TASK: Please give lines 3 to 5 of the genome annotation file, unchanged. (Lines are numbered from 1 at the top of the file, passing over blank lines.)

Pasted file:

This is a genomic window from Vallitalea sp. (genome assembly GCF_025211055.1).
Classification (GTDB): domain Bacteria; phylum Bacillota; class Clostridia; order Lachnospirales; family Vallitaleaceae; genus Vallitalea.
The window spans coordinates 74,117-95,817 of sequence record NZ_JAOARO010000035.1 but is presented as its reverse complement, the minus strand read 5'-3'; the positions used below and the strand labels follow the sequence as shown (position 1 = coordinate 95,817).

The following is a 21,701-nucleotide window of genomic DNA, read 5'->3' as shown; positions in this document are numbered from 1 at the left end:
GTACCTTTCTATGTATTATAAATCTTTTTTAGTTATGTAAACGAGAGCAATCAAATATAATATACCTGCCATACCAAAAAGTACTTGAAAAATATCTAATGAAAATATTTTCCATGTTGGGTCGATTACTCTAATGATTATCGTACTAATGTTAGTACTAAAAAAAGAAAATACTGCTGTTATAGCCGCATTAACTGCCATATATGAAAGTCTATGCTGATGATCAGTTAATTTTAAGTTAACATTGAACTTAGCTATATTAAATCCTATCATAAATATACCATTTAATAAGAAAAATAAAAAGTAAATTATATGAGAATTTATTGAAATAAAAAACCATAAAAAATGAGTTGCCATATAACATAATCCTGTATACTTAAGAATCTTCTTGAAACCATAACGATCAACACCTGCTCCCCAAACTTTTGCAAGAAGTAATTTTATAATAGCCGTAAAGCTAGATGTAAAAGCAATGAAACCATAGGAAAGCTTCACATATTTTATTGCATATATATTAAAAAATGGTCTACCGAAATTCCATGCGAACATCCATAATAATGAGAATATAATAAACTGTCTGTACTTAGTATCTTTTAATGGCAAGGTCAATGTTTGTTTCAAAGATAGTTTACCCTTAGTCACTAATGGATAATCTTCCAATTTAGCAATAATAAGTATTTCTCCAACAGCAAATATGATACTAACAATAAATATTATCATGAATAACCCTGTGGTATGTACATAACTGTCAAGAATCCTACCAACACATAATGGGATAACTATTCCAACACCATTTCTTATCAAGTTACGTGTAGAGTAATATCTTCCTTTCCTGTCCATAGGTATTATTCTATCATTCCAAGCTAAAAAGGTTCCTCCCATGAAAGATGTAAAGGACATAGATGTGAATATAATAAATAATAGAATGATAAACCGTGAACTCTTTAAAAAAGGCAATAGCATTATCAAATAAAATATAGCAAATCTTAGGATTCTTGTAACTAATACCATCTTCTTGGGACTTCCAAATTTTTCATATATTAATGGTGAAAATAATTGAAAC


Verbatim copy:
The window spans coordinates 74,117-95,817 of sequence record NZ_JAOARO010000035.1 but is presented as its reverse complement, the minus strand read 5'-3'; the positions used below and the strand labels follow the sequence as shown (position 1 = coordinate 95,817).

The following is a 21,701-nucleotide window of genomic DNA, read 5'->3' as shown; positions in this document are numbered from 1 at the left end:
GTACCTTTCTATGTATTATAAATCTTTTTTAGTTATGTAAACGAGAGCAATCAAATATAATATACCTGCCATACCAAAAAGTACTTGAAAAATATCTAATGAAAATATTTTCCATGTTGGGTCGATTACTCTAATGATTATCGTACTAATGTTAGTACTAAAAAAAGAAAATACTGCTGTTATAGCCGCATTAACTGCCATATATGAAAGTCTATGCTGATGATCAGTTAATTTTAAGTTAACATTGAACTTAGCTATATTAAATCCTATCATAAATATACCATTTAATAAGAAAAATAAAAAGTAAATTATATGAGAATTTATTGAAATAAAAAACCATAAAAAATGAGTTGCCATATAACATAATCCTGTATACTTAAGAATCTTCTTGAAACCATAACGATCAACACCTGCTCCCCAAACTTTTGCAAGAAGTAATTTTATAATAGCCGTAAAGCTAGATGTAAAAGCAATGAAACCATAGGAAAGCTTCACATATTTTATTGCATATATATTAAAAAATGGTCTACCGAAATTCCATGCGAACATCCATAATAATGAGAATATAATAAACTGTCTGTACTTAGTATCTTTTAATGGCAAGGTCAATGTTTGTTTCAAAGATAGTTTACCCTTAGTCACTAATGGATAATCTTCCAATTTAGCAATAATAAGTATTTCTCCAACAGCAAATATGATACTAACAATAAATATTATCATGAATAACCCTGTGGTATGTACATAACTGTCAAGAATCCTACCAACACATAATGGGATAACTATTCCAACACCATTTCTTATCAAGTTACGTGTAGAGTAATATCTTCCTTTCCTGTCCATAGGTATTATTCTATCATTCCAAGCTAAAAAGGTTCCTCCCATGAAAGATGTAAAGGACATAGATGTGAATATAATAAATAATAGAATGATAAACCGTGAACTCTTTAAAAAAGGCAATAGCATTATCAAATAAAATATAGCAAATCTTAGGATTCTTGTAACTAATACCATCTTCTTGGGACTTCCAAATTTTTCATATATTAATGGTGAAAATAATTGAAAC